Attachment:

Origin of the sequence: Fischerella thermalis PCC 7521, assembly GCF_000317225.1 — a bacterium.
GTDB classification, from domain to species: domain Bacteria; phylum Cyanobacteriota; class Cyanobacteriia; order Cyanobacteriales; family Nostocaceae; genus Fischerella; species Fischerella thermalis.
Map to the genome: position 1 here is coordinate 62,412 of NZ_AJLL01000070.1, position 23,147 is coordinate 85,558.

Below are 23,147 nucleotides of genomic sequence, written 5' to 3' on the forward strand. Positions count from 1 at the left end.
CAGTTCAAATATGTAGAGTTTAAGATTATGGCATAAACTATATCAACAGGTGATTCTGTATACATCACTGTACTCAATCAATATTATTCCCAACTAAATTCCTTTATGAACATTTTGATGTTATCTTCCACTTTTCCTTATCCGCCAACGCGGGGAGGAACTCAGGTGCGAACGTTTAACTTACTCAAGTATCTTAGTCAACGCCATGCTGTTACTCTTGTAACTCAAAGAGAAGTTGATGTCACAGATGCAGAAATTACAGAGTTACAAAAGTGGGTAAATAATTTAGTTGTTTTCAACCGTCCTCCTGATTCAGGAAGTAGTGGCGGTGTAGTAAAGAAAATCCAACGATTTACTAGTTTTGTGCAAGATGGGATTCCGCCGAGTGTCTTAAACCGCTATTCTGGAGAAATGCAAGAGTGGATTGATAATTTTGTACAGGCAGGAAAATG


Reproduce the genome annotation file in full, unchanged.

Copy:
Origin of the sequence: Fischerella thermalis PCC 7521, assembly GCF_000317225.1 — a bacterium.
GTDB classification, from domain to species: domain Bacteria; phylum Cyanobacteriota; class Cyanobacteriia; order Cyanobacteriales; family Nostocaceae; genus Fischerella; species Fischerella thermalis.
Map to the genome: position 1 here is coordinate 62,412 of NZ_AJLL01000070.1, position 23,147 is coordinate 85,558.

Below are 23,147 nucleotides of genomic sequence, written 5' to 3' on the forward strand. Positions count from 1 at the left end.
CAGTTCAAATATGTAGAGTTTAAGATTATGGCATAAACTATATCAACAGGTGATTCTGTATACATCACTGTACTCAATCAATATTATTCCCAACTAAATTCCTTTATGAACATTTTGATGTTATCTTCCACTTTTCCTTATCCGCCAACGCGGGGAGGAACTCAGGTGCGAACGTTTAACTTACTCAAGTATCTTAGTCAACGCCATGCTGTTACTCTTGTAACTCAAAGAGAAGTTGATGTCACAGATGCAGAAATTACAGAGTTACAAAAGTGGGTAAATAATTTAGTTGTTTTCAACCGTCCTCCTGATTCAGGAAGTAGTGGCGGTGTAGTAAAGAAAATCCAACGATTTACTAGTTTTGTGCAAGATGGGATTCCGCCGAGTGTCTTAAACCGCTATTCTGGAGAAATGCAAGAGTGGATTGATAATTTTGTACAGGCAGGAAAATG